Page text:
Artists of Today
by Jon Saqarra
Old Style Cartoon Drawing
Subject matter portrayed by the Renaissance was the fact the major parts of their work was commissioned painting by the church or very wealthy patients.
The artists of those bygone days only worked in the framework of pleasing their patrons. Not in today’s market unless you are lucky.
Today’s students has a short time span when he or she can have free reign to do what they like and not be under the influence of a patron’s needs.
There must be thousands of creative artist unable to sell their work or get on-going commissioned work. In college, you are shown how to hold a brush, what color is all about, maybe how to stretch a canvas and several other skills. What is missing is “how to market your art.”
Of course you can put up a market stall, hang a few paintings, smile at the passers in the hope they like your work. Now it is 5.00 pm and time to pack it in and you have not only not sold one of your great works of art—but also there was no interest shown in any of your art.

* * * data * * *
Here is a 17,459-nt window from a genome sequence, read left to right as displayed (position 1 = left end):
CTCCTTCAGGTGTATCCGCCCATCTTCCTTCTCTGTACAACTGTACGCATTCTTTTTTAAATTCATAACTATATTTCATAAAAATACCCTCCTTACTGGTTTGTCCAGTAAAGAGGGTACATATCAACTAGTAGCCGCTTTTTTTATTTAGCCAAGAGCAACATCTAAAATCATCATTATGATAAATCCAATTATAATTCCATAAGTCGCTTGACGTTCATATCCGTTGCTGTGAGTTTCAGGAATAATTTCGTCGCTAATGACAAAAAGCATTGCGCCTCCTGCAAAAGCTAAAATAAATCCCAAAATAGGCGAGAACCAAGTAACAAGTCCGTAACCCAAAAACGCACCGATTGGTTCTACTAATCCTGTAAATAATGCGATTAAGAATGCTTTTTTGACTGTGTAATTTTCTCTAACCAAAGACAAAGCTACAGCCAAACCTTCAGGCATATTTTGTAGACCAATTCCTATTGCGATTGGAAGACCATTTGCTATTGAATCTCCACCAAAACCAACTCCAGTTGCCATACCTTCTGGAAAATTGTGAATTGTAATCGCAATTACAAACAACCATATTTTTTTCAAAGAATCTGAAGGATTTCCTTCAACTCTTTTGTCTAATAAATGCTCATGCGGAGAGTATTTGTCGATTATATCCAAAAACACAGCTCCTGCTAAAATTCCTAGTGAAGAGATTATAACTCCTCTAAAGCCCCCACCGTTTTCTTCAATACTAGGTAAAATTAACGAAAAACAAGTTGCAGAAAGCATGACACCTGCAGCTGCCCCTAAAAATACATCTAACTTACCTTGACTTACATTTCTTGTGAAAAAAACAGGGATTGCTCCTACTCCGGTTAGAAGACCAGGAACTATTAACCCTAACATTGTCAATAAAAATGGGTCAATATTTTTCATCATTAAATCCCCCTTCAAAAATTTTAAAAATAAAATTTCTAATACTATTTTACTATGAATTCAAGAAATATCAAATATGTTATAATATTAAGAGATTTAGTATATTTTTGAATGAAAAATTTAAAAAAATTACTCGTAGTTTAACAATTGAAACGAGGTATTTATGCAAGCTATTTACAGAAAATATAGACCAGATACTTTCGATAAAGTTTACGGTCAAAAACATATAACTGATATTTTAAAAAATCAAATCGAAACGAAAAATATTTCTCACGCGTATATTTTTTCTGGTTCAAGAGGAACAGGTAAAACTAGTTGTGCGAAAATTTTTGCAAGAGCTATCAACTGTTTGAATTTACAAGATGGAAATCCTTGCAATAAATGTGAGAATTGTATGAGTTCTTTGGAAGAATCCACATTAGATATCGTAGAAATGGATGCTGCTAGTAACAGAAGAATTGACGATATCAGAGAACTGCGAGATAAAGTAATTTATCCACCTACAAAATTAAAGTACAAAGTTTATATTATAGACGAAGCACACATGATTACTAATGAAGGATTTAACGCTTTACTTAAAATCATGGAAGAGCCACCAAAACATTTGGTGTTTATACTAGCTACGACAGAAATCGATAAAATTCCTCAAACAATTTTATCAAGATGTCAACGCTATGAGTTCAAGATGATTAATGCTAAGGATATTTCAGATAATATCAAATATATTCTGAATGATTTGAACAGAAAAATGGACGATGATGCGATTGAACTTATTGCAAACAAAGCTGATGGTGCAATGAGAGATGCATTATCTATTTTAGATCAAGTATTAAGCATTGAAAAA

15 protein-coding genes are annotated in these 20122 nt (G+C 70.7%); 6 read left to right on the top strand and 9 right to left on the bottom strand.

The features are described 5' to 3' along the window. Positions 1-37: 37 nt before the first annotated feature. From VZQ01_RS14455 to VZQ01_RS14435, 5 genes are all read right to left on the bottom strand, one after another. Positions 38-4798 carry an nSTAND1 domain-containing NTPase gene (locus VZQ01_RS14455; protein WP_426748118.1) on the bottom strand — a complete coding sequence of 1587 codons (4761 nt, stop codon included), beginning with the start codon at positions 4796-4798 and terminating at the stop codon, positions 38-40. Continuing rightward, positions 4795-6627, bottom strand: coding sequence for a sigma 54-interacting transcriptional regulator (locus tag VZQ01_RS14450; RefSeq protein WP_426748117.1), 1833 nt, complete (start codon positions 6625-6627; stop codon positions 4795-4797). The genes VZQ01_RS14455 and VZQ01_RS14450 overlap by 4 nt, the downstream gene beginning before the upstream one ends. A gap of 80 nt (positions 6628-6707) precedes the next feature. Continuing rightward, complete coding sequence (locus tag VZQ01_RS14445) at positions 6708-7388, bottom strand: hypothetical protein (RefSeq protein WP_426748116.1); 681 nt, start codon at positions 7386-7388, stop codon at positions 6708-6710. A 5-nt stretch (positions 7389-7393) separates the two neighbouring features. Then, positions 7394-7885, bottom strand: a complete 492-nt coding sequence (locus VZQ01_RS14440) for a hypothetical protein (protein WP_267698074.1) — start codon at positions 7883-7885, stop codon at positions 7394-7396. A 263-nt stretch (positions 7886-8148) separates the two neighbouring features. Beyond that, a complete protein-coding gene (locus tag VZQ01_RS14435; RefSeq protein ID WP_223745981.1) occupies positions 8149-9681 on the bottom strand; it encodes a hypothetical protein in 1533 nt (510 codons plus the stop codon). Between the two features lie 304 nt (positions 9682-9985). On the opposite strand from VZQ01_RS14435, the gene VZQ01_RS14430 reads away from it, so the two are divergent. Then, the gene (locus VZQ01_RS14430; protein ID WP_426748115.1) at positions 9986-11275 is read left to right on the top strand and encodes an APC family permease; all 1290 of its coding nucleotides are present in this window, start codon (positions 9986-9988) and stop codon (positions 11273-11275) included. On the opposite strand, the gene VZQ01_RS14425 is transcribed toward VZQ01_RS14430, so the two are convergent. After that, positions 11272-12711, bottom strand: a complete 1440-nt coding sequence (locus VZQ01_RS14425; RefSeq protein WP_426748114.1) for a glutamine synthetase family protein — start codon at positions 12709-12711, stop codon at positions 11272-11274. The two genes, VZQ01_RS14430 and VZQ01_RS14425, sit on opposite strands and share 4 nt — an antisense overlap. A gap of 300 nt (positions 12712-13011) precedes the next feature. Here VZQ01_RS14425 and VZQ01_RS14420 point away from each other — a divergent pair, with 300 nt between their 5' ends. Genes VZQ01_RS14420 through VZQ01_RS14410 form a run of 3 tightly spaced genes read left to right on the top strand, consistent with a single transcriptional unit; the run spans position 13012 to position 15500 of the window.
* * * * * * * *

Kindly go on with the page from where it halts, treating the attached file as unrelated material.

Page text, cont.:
You leave the market place dejected and wonder if you should have spent all those years in college. You think maybe you should find out what paintings are selling really well, paint a rough copy of style, drop the price a bit, then pray! Nah! That’s not the way to go.
Art schools should offer all the trends in art education—you should be able to develop independently, your own ideas and how you approach art.
Think for a moment…You are setting up your large canvas, placed your palette on the table, shooting a blob of oil paint on it, then staring at the blank canvas wondering how your painting is going to turn out!
You reflect for a while on all the artists you have studied. No, you think, I want to paint something entirely original.
If you are an art student, insist on expanding (thru getting more aware of all aspects of your imagination, experimentation and your ideas.) Get a notebook and use it extensively with your drawings and your thoughts.
Then go back and read your thoughts and expand on them—more ideas will float into view.
Jon Saqarra March 25, 2016
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